This pregnancy was easier but I developed stomach inflammation at around 25 weeks so from then til the end I had a lot of sickness. My mum was not around for the whole of this pregnancy and I felt like I was doing ok, even though I did miss her. Nick and I were a lot closer and I had great support from my best friend who was actually at the birth of this baby. I did have a successful VBAC delivery and it was amazing. I got the cloud 9 experience shall we say! I burst into happy tears the minute I saw her and I felt amazing. I couldn’t wait for our first child to meet her.
4 months passed and I was getting very tearful and the paranoia crept back in to my life. I was in denial. Then I stopped sleeping so my thoughts and paranoia got worse. I started thinking there were people in my loft spying on me and my neighbours were plotting against me to try and get my children taken away from me.
I was under the mental health team again and diagnosed with PPP for the second time. The difference in my first and second experience was that I wanted to do everything for this baby and I didn’t want anybody else to do it. I recovered for a second time and things got better. Having a baby and a two year old was exhausting and amazing. A real mix! I found my own way and I really got into the swing of things. I enjoyed my days with them and was lucky enough to have a good sleeper second time round so I was able to have time for myself or time with Nick in the evenings which is so important.
2015 was an amazing year for us. We got engaged! We had the girls christened. Our eldest started school and we were really enjoying life as a family of four. I felt really settled.
17 August 2015 and we found out baby number 3 was on its way! We felt so lucky to have so much happiness coming our way. This pregnancy was the easiest and the best I had felt out of all three. The baby was five days late just like her two sisters! My labour was 4 hours short and incredibly painful. The midwife in hospital didn’t believe I was as far along in my labour as I told her I thought I might be and wouldn’t give me the gas and air I asked so desperately for. My waters broke and she reluctantly examined me and I was 8cm. She moved me to a room and gave me the gas and air and within 20 minutes or so the baby was out! I was in shock at how quickly it happened and how much pain I was in but it was done. She was here and she was perfect. We all adored her. The first two weeks were exhausting but I felt good. I was getting lots done during the day alongside breastfeeding but I wasn’t getting enough sleep which we have discovered is one of the triggers for my psychosis.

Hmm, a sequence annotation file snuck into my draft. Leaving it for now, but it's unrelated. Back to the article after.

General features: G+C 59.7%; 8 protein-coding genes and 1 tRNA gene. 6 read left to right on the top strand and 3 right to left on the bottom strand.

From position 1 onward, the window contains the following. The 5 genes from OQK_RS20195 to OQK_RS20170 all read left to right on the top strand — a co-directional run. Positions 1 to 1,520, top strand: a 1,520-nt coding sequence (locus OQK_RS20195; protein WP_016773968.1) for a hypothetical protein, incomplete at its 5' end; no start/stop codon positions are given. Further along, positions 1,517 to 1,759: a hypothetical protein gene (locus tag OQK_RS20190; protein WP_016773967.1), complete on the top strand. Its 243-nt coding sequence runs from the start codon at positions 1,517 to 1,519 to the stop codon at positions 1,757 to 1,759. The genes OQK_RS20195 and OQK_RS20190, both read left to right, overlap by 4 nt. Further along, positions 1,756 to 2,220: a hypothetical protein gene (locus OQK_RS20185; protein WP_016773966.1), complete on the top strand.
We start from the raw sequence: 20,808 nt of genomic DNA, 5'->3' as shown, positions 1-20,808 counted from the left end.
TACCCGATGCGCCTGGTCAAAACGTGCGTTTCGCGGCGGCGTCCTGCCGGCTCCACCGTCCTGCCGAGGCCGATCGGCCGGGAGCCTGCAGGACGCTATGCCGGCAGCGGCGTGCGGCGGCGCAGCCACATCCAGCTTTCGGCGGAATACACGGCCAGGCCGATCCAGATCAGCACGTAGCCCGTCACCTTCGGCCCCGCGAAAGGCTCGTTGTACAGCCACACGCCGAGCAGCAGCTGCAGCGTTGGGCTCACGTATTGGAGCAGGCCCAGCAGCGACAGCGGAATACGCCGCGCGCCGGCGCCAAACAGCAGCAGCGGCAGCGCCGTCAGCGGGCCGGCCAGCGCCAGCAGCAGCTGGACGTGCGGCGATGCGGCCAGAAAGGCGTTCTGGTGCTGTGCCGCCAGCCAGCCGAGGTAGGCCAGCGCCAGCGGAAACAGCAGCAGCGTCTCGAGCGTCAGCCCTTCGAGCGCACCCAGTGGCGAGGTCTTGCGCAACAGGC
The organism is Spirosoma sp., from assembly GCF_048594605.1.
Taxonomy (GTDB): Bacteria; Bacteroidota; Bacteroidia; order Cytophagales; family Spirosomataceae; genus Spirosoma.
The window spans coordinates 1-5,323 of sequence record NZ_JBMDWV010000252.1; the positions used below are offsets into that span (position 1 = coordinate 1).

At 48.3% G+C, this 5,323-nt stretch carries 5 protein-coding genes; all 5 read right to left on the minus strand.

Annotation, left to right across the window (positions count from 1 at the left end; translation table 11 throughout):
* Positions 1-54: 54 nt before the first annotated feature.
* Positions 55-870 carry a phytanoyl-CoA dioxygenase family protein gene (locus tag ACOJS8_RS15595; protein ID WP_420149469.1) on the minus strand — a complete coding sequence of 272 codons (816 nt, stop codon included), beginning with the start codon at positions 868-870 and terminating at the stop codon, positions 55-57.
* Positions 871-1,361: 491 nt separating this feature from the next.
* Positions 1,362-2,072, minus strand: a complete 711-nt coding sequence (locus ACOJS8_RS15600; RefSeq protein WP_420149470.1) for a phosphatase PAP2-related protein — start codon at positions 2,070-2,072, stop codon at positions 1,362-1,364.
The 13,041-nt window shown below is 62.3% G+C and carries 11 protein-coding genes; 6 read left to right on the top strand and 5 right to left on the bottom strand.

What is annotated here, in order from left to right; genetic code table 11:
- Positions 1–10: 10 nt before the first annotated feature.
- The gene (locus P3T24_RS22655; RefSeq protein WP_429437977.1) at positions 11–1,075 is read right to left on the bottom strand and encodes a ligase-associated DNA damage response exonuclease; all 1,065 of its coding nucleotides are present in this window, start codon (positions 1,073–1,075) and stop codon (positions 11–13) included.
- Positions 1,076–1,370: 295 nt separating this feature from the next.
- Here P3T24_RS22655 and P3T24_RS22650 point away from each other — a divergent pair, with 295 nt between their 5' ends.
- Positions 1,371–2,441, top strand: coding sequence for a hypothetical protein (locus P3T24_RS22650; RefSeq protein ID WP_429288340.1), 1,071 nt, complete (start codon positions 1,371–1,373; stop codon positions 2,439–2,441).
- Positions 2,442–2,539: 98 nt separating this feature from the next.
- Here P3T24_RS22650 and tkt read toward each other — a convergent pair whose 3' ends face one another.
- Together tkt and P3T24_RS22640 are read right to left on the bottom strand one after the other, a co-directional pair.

My midwife was doing daily visits to keep an eye on things because of having psychosis twice now. We both said to each other we didn’t think it would happen again because I was doing so well. The baby was born on 24Th April 2016 and by the 5th May things started to go down hill. I was very emotional but also quite angry this time around which I wasnt before. I felt like I was being super mum taking care of the children and the house and Nick was just enjoying it all. Why shouldnt he enjoy it though? On the 6th my midwife called the doctor because I was just not myself and we felt like I was starting on the slippery slope to psychosis so we wanted to get medication started to nip it in the bud quickly. Unfortunately it was progressing quickly and it was almost too late. I was given an anti depressant and a sleeping tablet to take that night. Nicks parents looked after our eldest two that night at their house as it wasn’t nice for them to see me that way.